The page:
First, the appellate court found that the language in 20909 showed that the legislature had not intended to create a vested right that could not be modified or eliminated: “[W]e agree with the trial court that the Legislature could have – and would have – used much clearer language if it had in fact harbored such intent.” (Opinion, p. 9)

The plaintiffs asserted that CALPERS provided materials to them in which it included the airtime option as an example of a vested benefit, but the court noted that CALPERS’ view did not mean that the benefit could never be modified.  Rather, “California law is quite clear that the Legislature may indeed modify or eliminate vested pension rights in certain cases.” (Opinion, p. 10)  Citing California Supreme Court cases Kern v. City of Long Beach (1947) 29 Cal.2d 848, 855, Wallace v. City of Fresno (1954) 42 Cal.2d 180, 183, and Miller v. State of California (1977) 18 Cal.3d 808, 814, the court noted that the “governing body may make reasonable modifications and changes before the pension becomes payable and until that time the employee does not have a right to any fixed or definite benefits but only to a substantial and reasonable pension.”  [Opinion at 10-11 (citing Miller, 18 Cal.3d at 816)] Indeed, the court noted that modifications are necessary to keep pension systems flexible to “permit adjustments in integrity of the system and carry out its beneficent policy.” (Opinion, p. 12, citing Kern, 29 Cal. 2d at pp. 854-855.) Even CALPERS, the court noted, had published in its literature that airtime credits would be available “(unless repealed by future legislation).” [Opinion, p. 13 (quoting from CALPERs literature and adding emphasis)]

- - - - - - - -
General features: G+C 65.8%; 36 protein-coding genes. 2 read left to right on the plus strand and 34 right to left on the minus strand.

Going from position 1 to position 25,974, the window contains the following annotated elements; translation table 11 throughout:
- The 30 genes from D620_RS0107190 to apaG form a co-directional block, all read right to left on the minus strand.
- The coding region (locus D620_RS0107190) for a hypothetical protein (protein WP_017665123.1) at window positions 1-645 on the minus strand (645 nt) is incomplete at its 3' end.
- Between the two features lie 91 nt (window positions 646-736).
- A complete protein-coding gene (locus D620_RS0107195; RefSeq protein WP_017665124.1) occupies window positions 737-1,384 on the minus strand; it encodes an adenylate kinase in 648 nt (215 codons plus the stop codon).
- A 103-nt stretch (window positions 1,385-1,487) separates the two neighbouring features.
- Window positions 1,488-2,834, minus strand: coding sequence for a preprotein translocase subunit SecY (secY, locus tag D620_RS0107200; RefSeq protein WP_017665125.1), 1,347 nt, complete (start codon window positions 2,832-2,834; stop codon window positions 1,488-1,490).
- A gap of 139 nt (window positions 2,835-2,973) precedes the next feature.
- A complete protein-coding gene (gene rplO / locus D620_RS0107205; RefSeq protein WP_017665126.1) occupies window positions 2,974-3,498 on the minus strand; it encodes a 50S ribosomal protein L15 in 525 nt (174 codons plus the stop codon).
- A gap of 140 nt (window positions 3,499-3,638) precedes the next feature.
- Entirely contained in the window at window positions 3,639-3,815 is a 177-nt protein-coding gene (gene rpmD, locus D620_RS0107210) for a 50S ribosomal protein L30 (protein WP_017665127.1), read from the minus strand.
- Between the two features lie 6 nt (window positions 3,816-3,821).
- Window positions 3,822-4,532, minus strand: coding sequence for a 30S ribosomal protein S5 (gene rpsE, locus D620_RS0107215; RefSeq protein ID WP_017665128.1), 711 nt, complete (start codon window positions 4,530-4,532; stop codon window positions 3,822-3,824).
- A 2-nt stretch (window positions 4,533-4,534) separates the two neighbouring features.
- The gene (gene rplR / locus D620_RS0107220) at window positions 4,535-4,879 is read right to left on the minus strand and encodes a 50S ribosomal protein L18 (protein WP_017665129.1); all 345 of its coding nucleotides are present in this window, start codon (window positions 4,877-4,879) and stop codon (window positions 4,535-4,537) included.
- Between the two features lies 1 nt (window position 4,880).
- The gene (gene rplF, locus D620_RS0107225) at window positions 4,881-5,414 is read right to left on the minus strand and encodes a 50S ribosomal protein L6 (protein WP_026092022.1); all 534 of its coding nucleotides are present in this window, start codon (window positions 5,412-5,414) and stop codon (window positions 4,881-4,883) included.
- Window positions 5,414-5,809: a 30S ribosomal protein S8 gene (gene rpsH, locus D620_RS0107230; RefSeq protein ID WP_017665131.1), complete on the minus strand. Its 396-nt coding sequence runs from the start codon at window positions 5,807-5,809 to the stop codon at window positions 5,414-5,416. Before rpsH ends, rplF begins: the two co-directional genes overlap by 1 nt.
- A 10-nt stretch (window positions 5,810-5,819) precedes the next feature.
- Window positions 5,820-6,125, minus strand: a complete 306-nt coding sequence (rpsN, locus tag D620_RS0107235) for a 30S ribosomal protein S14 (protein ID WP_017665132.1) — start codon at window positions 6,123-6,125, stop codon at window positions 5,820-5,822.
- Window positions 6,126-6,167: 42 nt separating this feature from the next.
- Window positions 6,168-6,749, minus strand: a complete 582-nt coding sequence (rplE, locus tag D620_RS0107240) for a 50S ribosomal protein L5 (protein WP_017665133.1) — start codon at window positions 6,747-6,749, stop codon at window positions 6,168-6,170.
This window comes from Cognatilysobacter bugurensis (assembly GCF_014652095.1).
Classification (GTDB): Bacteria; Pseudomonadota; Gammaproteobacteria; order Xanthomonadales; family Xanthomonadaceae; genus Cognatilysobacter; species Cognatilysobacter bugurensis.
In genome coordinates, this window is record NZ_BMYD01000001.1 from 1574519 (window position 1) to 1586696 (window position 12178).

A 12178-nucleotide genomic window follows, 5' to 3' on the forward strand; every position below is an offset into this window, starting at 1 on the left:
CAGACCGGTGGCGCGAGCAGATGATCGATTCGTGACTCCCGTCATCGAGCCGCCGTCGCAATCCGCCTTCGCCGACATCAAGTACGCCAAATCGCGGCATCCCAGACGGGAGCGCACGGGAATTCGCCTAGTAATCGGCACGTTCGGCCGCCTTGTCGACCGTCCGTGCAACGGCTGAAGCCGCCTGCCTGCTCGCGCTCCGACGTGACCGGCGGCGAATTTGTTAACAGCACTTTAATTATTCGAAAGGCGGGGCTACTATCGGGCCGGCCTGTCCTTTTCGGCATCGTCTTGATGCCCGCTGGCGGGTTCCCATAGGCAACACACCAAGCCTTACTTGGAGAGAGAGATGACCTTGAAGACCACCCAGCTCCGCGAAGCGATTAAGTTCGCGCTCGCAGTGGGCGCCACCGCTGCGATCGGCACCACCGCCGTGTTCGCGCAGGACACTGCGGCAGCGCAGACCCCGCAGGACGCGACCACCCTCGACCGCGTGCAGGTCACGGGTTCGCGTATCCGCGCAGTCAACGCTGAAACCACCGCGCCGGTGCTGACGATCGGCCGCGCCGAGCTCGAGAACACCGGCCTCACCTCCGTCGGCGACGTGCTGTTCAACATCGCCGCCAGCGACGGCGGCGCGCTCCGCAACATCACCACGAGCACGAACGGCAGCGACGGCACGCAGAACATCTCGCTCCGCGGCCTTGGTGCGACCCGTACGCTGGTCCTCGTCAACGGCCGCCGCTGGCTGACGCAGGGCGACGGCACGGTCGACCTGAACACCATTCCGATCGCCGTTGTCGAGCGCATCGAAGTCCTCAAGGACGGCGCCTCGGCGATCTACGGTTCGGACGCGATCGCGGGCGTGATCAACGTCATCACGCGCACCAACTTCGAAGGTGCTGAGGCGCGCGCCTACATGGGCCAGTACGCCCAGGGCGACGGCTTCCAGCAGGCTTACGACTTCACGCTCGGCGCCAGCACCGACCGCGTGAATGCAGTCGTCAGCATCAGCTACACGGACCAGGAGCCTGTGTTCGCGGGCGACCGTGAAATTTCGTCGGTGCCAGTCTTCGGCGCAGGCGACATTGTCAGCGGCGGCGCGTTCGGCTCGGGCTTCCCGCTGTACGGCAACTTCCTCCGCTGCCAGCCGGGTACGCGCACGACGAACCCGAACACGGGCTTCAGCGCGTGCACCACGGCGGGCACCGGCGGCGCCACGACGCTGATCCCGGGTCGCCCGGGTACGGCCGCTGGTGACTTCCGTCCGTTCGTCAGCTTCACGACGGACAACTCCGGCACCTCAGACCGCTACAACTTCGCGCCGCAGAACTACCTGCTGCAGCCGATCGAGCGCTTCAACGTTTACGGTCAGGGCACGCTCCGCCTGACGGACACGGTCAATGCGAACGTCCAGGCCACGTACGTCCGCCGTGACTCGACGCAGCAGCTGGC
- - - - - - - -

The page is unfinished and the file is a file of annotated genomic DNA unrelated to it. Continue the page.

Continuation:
Modifications must be reasonable, however:

“[A]lterations of employees’ pension rights, must bear some material relation to the theory of a pension system and its successful operation, and changes in a pension plan which result in disadvantage to employees should be accompanied by comparable new advantages.”

[Opinion, p. 11 (citing, inter alia, Betts v. Board of Administration of Public Employees’ Retirement System (1978) 21 Cal.3d 859, 863, 864)]

The plaintiffs contended that this requirement meant that the legislature was required to provide an offsetting benefit.  The court responded that, as it has been made clear by the courts, the requirement that there be an offsetting benefit is merely a recommendation.

“’Should” [provide some new compensating benefit], not ‘must,’ remains the court’s preferred expression. And ‘should’ does not convey imperative obligation, no more compulsion than ‘ought.’” [Lashley v. Koerber (1945) 26 Cal.2d 83, 90 . . . ; see People v. Webb (1986) 186 Cal.App.3d 401, 409, fn. 2 . . . (‘the word “should” is advisory only and not mandatory’)]